My children are very lucky. They always know where their next meal is coming from, they've gotten gifts every Christmas, and they've always had clean clothes and a warm bed. While my husband and I work hard to be able to give them a comfortable life, we also want them to know that not everyone is as fortunate, and it's so important to give back to those who have less than they do. Around Christmastime, it's so easy for my kids to be spoiled with gifts from grandparents, godparents, and aunts and uncles. It's a lot, and most of it is unnecessary. So, to try and teach my kids about the spirit of giving back and not focusing on silly material things, our family "adopts" another family every holiday season.
It's been a tradition in our family ever since my children were babies. Every year, we get a list of families in our area that are in need, and my children help choose one we can help. There are usually three or four children in the family we shop for, and we get things the children need, along with a few special requests, too. My husband and I make sure our kids get to help pick out what we get them, but also explain to them why the family needs each item and how special things like a new pair of socks or a backpack are. And once my kids get in the store, it's hard for them to stop grabbing things for our adopted family. They always want to spoil the kids and especially love choosing books and things they love for them to experience.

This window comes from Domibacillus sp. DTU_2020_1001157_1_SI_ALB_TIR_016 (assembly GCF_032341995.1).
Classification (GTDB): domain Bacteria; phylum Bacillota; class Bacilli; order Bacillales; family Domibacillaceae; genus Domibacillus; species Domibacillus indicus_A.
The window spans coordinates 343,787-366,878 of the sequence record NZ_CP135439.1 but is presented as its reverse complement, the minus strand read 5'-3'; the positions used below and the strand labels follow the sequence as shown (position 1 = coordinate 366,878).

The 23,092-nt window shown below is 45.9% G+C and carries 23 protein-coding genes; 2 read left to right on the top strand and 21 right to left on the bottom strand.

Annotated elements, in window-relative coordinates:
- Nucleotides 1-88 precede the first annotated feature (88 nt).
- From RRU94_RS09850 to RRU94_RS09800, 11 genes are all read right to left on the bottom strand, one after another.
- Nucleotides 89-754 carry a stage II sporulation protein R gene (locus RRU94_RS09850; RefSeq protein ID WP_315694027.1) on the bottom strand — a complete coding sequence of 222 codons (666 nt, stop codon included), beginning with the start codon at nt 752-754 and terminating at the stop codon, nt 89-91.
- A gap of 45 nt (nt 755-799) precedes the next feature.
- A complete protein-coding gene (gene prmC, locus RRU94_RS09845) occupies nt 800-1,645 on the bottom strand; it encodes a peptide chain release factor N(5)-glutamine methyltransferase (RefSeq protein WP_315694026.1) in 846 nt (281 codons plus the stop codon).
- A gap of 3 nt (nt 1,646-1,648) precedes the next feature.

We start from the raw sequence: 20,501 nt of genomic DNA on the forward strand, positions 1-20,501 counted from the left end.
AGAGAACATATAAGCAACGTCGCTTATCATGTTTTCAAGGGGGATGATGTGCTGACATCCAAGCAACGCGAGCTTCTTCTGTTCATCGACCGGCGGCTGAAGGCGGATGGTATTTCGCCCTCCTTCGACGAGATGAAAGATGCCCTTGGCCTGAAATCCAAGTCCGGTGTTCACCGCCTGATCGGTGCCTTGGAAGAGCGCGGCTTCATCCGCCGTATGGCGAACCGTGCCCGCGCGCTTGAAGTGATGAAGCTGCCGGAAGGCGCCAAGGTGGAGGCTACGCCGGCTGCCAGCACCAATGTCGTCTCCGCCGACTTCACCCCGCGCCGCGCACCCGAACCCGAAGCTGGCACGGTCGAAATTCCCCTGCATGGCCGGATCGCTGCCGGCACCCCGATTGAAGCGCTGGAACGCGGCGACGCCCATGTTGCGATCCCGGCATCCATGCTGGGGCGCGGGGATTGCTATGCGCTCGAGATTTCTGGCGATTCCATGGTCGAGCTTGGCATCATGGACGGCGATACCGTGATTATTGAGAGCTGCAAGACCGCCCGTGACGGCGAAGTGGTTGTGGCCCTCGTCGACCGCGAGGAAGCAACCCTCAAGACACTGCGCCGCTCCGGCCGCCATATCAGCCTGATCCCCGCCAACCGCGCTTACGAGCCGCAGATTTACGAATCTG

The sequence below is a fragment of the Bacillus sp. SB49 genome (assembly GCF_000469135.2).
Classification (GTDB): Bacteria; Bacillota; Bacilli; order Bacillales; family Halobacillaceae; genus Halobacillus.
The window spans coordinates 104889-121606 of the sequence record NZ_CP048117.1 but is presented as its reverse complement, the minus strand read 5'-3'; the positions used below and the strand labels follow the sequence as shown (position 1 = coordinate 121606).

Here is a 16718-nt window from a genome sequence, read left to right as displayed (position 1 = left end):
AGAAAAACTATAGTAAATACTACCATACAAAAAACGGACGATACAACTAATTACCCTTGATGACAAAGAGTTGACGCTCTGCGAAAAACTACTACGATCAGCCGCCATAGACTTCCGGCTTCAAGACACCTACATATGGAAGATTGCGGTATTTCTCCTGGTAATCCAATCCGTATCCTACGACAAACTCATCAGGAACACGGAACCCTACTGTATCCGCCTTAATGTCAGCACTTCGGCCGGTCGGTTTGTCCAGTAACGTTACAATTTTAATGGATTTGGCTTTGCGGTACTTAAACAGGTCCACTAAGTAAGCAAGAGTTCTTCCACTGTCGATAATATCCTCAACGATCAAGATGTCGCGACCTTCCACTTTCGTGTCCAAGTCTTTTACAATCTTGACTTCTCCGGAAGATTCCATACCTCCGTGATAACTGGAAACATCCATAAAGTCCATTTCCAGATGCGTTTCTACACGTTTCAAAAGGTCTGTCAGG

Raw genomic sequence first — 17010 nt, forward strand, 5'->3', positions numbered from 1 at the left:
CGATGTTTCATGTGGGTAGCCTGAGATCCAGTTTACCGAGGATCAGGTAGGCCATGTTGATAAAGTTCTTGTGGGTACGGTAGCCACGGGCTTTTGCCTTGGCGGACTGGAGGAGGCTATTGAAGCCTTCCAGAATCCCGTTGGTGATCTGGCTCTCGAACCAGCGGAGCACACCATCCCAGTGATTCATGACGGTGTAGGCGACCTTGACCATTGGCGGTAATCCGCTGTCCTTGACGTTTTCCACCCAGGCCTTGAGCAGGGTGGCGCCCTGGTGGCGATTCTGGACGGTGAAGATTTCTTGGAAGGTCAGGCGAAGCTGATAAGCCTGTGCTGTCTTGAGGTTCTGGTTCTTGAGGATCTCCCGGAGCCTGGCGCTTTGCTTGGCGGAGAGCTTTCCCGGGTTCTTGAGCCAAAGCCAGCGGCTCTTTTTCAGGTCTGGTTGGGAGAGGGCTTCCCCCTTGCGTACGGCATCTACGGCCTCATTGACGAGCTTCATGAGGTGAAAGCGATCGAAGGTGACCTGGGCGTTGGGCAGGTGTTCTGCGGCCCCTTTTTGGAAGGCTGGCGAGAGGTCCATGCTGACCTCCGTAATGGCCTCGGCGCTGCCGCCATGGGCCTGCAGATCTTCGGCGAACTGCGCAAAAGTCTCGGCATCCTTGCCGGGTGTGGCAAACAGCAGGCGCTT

Once we get home, we all wrap the gifts together. My kids put so much effort into picking the right wrapping paper and making the gifts look as pretty and perfect as possible (they check the list to see the kids' favourite colours and always make sure to incorporate that somehow). They talk about the family they've never met, and how they hope they love their gifts and have a great Christmas. And now that my kids are a little older, I know they're starting to really grasp how special it is to give back in this way. My son is almost 7, and he's starting to see this as more than just a fun activity he gets to do. He's beginning to realise how lucky he is, and when it comes to others who sometimes aren't as fortunate, he can actively do something to change that.
I'll always be grateful for the fact that I can give my kids what they need, and I love that the other adults in their lives who love them want to make them happy with toys and clothes. But I also want them to know how to be generous and think of others. Not all children are dealt the same cards — cards they don't ask for but are dealt anyway — and I believe it's vital that my kids not only understand this but understand that they can help do something about it, too. For now, that means adopting a family over the holidays, but hopefully it will mean even more to them as they get older.